How Lee Carseldine Physically Prepared For His Time On Survivor | Men's Health Magazine Australia

How Survivor’s Lee Carseldine Physically Prepared For His Time On The Island

Carseldine first appeared on the show in 2016 following a career as a professional cricketer. He narrowly missed out on first prize, finishing runner-up but in this year’s edition, he promised himself he’d take bold risks this time to go one step further.  “I lasted the whole 55 days last time so there aren’t too […]

Carseldine first appeared on the show in 2016 following a career as a professional cricketer. He narrowly missed out on first prize, finishing runner-up but in this year’s edition, he promised himself he’d take bold risks this time to go one step further. 

I lasted the whole 55 days last time so there aren’t too many elements that I wanted to improve on. If anything I would have to say I wanted to make a couple of bigger moves this time around,” he tells Men’s Health.

Despite being 44 years young, Carseldine remained in incredible physical condition, a factor crucial to excelling in exhausting challenges but the all-rounder admits his biggest challenge is being psychologically prepared for the experience. 

“Definitely mental strength,” he says. “Physical is important however being strong mentally gets you through the tough times including sleep deprivation, no food and the paranoia of the game play.”

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Last time he featured on the reality TV series, Carseldine went deep into the competition. Even then, nothing could prepare him for the psychological torment he faced during his stay on the island. 

“Your mind takes you to some pretty dark places during those challenges so the key for me was to break down the challenge into small parts,” he says. “It’s the only way I could get through challenges that potentially last for many hours.”

Lee Carseldine Survivor

Supplied

And given his sizeable frame, the lack of food available also took its toll on him.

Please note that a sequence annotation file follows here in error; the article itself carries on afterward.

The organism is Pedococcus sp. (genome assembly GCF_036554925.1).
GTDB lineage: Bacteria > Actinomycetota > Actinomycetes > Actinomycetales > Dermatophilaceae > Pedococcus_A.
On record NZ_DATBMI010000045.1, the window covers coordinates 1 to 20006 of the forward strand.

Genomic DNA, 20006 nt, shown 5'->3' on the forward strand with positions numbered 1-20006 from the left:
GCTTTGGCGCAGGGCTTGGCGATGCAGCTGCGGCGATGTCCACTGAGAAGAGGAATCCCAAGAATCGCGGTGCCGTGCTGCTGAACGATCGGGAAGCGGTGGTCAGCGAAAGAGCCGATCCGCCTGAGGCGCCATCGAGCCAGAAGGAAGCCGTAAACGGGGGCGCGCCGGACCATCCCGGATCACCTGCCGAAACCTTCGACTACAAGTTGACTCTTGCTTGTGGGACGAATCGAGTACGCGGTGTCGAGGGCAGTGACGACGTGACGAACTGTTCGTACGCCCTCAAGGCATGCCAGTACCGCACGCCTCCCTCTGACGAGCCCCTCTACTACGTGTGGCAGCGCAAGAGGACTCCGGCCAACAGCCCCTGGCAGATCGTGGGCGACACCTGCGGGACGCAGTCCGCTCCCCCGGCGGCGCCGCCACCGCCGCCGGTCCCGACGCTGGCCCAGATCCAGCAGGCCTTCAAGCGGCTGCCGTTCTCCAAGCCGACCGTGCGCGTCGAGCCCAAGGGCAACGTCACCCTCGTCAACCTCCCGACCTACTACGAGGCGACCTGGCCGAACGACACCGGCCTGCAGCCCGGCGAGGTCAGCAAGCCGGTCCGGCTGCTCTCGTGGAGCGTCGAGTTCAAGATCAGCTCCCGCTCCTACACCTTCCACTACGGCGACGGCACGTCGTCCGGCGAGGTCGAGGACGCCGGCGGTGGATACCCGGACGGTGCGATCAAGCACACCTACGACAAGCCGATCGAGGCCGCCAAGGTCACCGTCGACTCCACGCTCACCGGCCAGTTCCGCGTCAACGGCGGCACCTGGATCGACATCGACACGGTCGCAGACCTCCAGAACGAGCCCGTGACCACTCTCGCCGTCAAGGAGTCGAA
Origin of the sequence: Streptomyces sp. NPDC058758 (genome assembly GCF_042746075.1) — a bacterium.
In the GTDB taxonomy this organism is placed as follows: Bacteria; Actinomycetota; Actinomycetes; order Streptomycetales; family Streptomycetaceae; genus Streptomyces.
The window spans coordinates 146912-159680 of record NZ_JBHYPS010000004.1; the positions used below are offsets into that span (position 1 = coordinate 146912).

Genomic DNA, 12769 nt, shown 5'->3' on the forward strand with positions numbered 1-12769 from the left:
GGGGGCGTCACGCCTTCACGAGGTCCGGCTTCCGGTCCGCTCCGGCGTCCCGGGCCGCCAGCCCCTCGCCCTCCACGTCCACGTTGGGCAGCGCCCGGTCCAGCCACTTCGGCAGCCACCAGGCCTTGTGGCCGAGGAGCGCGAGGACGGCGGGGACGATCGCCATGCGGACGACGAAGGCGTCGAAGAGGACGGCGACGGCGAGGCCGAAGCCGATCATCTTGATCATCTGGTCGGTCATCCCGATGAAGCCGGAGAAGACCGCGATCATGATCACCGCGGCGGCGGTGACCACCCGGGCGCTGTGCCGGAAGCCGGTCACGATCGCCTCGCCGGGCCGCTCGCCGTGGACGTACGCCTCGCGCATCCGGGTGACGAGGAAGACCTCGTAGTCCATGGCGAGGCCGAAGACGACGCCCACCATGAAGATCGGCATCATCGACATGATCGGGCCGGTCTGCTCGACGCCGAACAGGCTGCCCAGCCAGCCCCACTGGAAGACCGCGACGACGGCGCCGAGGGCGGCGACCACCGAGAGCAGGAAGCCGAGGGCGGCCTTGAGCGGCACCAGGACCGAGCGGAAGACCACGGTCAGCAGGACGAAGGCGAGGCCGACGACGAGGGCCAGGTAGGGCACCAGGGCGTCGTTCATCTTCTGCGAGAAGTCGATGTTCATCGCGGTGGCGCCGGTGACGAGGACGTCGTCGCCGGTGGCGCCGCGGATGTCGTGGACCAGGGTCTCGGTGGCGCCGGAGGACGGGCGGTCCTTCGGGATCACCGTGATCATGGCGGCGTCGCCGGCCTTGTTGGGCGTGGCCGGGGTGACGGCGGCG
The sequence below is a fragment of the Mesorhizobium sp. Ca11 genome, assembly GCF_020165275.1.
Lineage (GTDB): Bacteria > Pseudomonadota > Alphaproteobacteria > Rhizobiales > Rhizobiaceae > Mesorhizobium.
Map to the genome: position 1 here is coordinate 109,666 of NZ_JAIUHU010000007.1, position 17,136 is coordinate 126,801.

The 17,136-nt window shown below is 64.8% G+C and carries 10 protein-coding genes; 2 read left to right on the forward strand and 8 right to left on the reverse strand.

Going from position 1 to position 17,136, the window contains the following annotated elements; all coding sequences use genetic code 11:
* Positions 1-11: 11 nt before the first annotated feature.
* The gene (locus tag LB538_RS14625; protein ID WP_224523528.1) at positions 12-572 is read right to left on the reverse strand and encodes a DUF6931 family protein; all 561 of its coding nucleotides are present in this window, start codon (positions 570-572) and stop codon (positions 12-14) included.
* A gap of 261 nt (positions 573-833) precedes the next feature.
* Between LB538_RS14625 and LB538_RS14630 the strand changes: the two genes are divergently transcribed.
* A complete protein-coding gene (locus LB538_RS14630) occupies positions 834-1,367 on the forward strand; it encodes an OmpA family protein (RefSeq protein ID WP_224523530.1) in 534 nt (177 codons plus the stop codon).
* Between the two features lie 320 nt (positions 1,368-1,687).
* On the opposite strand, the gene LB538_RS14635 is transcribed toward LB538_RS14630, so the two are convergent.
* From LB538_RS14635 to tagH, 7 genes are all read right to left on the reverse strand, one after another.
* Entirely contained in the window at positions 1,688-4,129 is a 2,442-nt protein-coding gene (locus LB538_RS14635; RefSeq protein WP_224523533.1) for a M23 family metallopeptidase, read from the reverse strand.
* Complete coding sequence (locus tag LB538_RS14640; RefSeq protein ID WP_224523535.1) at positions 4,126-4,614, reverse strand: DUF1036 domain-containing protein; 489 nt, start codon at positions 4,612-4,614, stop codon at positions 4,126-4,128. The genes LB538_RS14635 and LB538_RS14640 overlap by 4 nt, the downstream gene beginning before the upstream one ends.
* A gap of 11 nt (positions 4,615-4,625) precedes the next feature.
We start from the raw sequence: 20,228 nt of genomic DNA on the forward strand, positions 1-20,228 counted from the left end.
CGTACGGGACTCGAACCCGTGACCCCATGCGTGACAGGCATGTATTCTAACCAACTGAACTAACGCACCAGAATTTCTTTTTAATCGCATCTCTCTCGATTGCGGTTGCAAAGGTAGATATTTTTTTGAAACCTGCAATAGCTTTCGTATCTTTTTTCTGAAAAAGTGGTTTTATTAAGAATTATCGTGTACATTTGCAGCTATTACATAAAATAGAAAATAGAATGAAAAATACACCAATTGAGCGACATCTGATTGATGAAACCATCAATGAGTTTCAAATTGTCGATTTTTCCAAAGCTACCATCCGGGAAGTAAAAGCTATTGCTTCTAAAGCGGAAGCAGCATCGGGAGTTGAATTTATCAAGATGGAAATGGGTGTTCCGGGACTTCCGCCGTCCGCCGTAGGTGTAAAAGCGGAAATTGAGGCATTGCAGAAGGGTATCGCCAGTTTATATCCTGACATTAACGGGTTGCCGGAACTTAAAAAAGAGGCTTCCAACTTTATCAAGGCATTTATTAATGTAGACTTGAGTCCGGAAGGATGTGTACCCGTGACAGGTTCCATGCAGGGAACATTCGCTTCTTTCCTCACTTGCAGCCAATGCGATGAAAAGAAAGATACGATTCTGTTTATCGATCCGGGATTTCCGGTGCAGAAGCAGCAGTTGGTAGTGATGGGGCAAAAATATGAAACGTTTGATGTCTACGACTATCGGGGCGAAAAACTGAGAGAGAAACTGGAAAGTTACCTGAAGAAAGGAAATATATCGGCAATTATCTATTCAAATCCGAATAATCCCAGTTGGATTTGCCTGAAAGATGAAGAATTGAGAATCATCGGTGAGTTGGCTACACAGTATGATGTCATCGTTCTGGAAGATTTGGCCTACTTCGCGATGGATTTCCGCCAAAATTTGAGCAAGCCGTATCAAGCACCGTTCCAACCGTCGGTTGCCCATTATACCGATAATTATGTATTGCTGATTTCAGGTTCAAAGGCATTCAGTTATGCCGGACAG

“With each day that passes it definitely gets harder as your body is searching for fuel to combat the tough living conditions,” he continues.

“This is where the mental part of the game is so important. You have learn how to switch your mind off from potentially having no food for hours or a day even.”

As part of his training to get in shape for the stint, Carseldine turned to high-intensity training that incorporated a range of moves that were relevant to the obstacles he’d face.

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“I knew that performing in the challenges was a big part of my game so I trained pretty hard for this season with a mix of CrossFit, boxing and running,” he explains. 

Now, after competing twice in the show, Carseldine has some sage advice for other potential contenders. 

“I think the biggest psychological trick for me was not to be someone I wasn’t. I knew that if I stuck true to myself as long as I could, other tribe members would want to play the game with me,” he says.

“Be prepared for highest of highs and the absolute lowest of lows. Go in with an idea of a game plan but you have to be prepared to constantly adapt as the game moves so quickly. Regardless of how long you last in the game, the experience is a life changing one that will stay with you for the rest of your life.”

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